Rubber Chicken – Soup Day

As promised a few days ago, here’s how I make my chicken soup.

You should know by now that I’m evangelical about Rubber Chicken, so-called because you stretch the chicken as far as it’ll go. I get 7 meals (4 main meals, 3 lunches) out of one chicken. My last chicken cost me £2.17, so that’s 31p per meal.

Two of those seven meals involve chicken soup. And making chicken soup involves making chicken stock.

I really do think it’s a waste of a good chicken not to use the bones and the bits to make a stock for soup.

Lots of recipes will tell you to boil the chicken bones up with veggies – celery, carrots, onions. What a waste of good veg if you’re going to discard them with the chicken carcass (and frankly, after they’ve been boiling for an hour or more they’re not much use for anything else).

I prefer to boil up the bones on their own, then strain the broth and then add the veg. That way you get all the taste and the goodness of the veg, because you’re actually eating it. And nothing edible gets chucked out.

This is what I do –

Once I’ve had my lovely big chicken dinner, and then used the leftover meat to make a curry or a pasta dish (enough to eat half and freeze half), and two lots of lunches, the chicken carcass is looking a bit sorry for itself.

I put a big pan on the hob, about half-filled with water, and while it’s coming to the boil I pick over the bones. It’s a messy job, but I think it’s worth the effort. I pick off all the remaining meat and put it in a bowl, and everything – everything – else goes into the pan of water.

The best bit is scraping the last remnants off the plate – nothing wasted.

Once it’s all come to the boil, I cover it and let it simmer for at least an hour.

I then strain the resulting stock into a bowl.

You can use it straight away, or you can refrigerate it (use it within three days) or freeze it. Once it’s cold, a layer of fat will form on the top which you can scrape off and either use it for cooking with or discard it if you’re counting calories.

So – now you’ve got your stock, which is the basis for pretty much any soup you care to name. Or use it as the base for a risotto – I do that sometimes, when I have the time.

You can either follow a recipe, or you can do what I do and just make it up as you go along. Variety is the spice of life – and I certainly never have the same soup twice!

I usually add lentils or potatoes to give it some bulk. And then any or all of the following – onions, carrots, swede, the chicken meat that I just picked off, any other veg that needs using up, and some herbs or spices. It’s a great way of using up leftovers.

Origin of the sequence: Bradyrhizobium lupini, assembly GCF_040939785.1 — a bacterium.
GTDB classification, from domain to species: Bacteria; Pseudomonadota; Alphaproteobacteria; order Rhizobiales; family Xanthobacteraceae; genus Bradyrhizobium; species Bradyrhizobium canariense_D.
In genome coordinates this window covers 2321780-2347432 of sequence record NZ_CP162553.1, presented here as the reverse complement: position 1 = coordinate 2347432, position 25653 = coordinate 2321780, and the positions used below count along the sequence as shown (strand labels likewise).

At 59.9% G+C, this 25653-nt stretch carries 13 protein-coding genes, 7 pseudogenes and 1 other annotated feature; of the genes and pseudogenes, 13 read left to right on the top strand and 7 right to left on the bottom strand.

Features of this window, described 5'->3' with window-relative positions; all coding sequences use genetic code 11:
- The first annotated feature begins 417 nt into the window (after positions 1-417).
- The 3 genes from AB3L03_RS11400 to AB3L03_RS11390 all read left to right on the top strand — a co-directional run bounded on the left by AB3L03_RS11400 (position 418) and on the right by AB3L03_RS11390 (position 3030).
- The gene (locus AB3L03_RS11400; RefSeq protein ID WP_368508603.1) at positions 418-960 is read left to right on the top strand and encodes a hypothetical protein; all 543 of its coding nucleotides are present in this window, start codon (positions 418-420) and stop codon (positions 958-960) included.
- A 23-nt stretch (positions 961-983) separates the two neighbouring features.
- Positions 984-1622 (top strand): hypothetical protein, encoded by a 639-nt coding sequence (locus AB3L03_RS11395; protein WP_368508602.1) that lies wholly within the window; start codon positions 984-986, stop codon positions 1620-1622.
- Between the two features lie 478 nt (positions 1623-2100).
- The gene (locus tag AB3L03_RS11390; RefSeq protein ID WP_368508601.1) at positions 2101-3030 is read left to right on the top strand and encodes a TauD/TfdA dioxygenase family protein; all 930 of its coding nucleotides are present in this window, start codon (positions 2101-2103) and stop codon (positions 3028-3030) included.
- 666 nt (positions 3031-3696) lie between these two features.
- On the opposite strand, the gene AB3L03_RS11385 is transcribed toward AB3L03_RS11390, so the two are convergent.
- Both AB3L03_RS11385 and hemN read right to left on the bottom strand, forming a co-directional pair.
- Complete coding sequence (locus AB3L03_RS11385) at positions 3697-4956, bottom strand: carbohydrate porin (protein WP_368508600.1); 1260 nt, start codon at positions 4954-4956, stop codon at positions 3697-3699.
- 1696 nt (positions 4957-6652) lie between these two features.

Then I just boil it until everything is cooked. It really is that simple, and that quick.

With some chunks of bread it makes a meal in itself.

I always make more than I need for one meal, and then for the second meal I use a stick blender to make a smooth soup. Blending it changes the taste as well as the texture – so it doesn’t feel like I’m having the same meal twice!!

It’s soul food. It’s warming, filling, comforting and tasty!! It smells wonderful. Oh, and it’s cheap.

Cheaper than chips!!

(This is true – my local chippy charges £1.85 for a portion of chips. I reckon even taking the cost of the cooking into account, the soup only costs 60/70p to make – and that’s for a main meal and a lunch!!)

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Photo by Lukas from Pexels

4 Comments Add yours

  1. Wow! 👏 I thought I was doing well getting 2-3 meals from a chicken! Clearly I need to improve. Haha

    Liked by 2 people

  2. Sarah says:

    When we have a chicken we always make stock.
    Whilst the meat is cooking we prepare the vegetables and get out the slow cooker.
    The peelings from the carrots, onions, parsnips, swede etc get thrown into the slow cooker. After dinner we strip the carcass and add that to the slow cooker along with some water, we put on low often over night.
    We then strain it and either use to make soup, risotto or sauce or we reduce it and freeze in ice cube trays for future use.
    This way we are not using good vegetables but still getting lots of flavour.

    We don’t add potato peelings as we don’t like the taste/texture in the stock.

    Liked by 1 person

    1. The best of both worlds!! It’s so satisfying, knowing you’ve not wasted a thing!!

      Liked by 1 person

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